The Allegheny County Elections Division is starting to look at how to improve its procedures ahead of the November election, but some voting rights activists say decisions need to be made as soon as possible.
“Whatever the plan is, they need to come up with it by the beginning of July and then spend those months doing consistent marketing,” said Maryn Formley, who started the Voter Empowerment, Education, and Enrichment Movement, or VEEEM.
Formley started the group with the goal of getting voter turnout in and around Homewood up to 50 percent in every election. In 2017, a municipal election year, turnout in Homewood was lower than 10 percent in some wards.
“The apathy I saw at the polls, the miseducation ... I was disheartened about it,” Formley said. “The challenge in the past has been in the underserved communities, specifically with Black and brown people. We’ve gone to predominantly African-American communities all over to spread that message: Your vote matters.”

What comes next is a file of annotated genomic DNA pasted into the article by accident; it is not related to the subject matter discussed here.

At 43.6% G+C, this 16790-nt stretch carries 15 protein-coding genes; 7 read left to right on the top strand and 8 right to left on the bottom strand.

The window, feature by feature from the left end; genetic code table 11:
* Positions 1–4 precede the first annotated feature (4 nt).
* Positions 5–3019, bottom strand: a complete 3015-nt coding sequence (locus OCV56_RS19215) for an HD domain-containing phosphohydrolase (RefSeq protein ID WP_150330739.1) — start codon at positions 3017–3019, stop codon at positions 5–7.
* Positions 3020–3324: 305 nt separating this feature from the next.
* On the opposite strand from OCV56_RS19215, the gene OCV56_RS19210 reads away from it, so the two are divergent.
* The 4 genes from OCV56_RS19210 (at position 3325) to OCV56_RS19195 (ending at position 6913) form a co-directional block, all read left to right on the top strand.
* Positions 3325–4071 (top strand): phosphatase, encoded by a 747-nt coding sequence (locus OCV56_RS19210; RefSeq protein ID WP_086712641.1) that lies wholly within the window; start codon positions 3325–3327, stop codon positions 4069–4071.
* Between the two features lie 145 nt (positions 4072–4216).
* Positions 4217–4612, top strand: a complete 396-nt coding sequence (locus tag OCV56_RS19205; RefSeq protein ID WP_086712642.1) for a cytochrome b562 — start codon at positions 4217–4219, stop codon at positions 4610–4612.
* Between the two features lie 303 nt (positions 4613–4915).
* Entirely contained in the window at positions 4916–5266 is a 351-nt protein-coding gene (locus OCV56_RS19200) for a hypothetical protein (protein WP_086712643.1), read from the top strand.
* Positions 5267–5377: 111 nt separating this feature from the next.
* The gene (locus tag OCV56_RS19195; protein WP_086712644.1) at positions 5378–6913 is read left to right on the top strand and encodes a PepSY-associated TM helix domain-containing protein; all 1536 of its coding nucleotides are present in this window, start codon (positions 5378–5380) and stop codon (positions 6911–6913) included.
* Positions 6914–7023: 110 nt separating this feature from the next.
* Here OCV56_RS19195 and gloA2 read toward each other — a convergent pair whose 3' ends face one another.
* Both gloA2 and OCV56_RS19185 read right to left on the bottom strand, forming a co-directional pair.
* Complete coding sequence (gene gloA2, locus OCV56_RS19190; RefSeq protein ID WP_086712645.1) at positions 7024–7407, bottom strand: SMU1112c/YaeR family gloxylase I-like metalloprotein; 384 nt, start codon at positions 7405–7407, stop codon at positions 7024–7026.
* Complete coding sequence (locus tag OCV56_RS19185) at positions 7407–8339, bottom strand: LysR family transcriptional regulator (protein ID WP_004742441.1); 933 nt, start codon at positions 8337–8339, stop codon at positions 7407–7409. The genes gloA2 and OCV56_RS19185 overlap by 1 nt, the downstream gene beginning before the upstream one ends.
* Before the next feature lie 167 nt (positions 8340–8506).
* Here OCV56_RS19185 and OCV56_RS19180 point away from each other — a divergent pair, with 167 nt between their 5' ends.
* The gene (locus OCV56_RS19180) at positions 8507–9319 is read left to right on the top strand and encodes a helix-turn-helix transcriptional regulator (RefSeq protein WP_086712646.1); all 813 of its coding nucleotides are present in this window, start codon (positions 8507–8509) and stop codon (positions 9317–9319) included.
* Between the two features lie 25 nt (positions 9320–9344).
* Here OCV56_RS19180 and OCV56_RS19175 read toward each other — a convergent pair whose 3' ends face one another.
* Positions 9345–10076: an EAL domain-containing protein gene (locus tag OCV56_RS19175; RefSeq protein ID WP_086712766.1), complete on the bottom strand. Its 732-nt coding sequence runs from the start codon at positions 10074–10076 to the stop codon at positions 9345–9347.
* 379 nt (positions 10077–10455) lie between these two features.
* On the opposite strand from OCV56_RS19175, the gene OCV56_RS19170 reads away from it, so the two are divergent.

The group registers voters, answers questions ahead of elections, and helps drive people to the polls in predominantly Black communities.
But this year was different. The coronavirus closed most polling places and prevented activists from giving rides to the ones that were still open.
Formley recognizes that the pandemic forced officials to improvise. The county sent out vote-by-mail applications and postcards about new poll locations, but she said it wasn’t enough.
“So the VEEEM line was popping all day with people who either didn't know that their polling location had changed or requested a mail-in ballot and never received it and didn't know what to do,” she said.
Deidre Lesesne saw some of that chaos at her polling place in Penn Hills, which was the only location where the polls stayed open past the 8 p.m. deadline due to long lines.
“It was not well organized and thought through,” she said. “I just kind of felt like this is crazy. It could have easily been attached to some voter suppression.”
Formley and Lesesne worry that any confusion in November will suppress the Black vote in particular.
“Even supervoters – which there are a lot of in the Black community – were turned off,” Lesesne said.
Election officials say they will have a plan in case the pandemic forces the county to make changes again in November. Still, no one knows exactly what we’ll be up against in the fall.